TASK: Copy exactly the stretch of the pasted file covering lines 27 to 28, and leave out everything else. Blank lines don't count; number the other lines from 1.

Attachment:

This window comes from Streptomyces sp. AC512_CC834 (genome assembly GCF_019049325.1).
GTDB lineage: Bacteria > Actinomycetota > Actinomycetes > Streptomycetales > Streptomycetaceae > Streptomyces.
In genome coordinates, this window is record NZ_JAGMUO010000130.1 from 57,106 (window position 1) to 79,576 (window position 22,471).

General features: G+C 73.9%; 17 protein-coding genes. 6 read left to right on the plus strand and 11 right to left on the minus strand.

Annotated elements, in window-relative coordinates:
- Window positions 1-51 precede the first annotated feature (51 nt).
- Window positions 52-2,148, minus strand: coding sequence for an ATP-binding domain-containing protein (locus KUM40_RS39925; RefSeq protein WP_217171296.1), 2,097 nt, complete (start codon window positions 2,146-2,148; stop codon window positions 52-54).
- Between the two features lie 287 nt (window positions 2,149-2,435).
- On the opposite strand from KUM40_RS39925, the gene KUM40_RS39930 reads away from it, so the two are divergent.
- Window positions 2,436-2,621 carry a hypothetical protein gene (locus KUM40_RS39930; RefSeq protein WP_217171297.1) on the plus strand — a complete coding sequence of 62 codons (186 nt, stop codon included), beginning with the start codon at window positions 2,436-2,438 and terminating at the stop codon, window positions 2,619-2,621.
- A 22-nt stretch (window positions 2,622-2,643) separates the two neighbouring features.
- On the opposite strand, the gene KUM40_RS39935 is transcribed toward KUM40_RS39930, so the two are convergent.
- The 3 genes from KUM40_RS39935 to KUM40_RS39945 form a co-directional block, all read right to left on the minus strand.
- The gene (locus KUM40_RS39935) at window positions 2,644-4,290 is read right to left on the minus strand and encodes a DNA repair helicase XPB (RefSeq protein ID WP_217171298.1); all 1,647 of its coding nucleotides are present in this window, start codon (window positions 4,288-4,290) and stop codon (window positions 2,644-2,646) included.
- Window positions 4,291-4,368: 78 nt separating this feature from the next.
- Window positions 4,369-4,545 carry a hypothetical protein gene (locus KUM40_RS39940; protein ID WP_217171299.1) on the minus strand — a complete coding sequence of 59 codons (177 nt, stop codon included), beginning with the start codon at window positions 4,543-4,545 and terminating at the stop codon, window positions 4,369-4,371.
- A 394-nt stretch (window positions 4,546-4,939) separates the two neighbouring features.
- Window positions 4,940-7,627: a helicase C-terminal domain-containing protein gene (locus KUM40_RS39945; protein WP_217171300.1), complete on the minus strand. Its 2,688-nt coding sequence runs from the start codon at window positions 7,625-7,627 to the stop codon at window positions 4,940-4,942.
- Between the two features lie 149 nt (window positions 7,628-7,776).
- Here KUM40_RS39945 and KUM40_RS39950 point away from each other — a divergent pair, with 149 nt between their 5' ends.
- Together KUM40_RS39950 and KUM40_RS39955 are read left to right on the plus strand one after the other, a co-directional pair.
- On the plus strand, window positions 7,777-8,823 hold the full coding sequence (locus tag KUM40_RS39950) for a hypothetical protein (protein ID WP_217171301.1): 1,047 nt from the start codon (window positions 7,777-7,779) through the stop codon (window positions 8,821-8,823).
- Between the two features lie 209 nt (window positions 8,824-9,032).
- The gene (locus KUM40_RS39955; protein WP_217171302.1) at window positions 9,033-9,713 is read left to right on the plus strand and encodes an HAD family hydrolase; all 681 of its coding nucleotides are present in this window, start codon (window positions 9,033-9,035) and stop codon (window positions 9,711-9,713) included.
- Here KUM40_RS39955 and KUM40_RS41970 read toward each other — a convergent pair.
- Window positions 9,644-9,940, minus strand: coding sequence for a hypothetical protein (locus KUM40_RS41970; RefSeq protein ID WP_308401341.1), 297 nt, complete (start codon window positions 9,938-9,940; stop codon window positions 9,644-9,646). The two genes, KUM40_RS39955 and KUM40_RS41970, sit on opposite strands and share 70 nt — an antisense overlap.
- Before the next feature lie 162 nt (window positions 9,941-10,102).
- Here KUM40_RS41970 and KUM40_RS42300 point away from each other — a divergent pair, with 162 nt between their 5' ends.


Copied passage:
- Before the next feature lie 162 nt (window positions 9,941-10,102).
- Here KUM40_RS41970 and KUM40_RS42300 point away from each other — a divergent pair, with 162 nt between their 5' ends.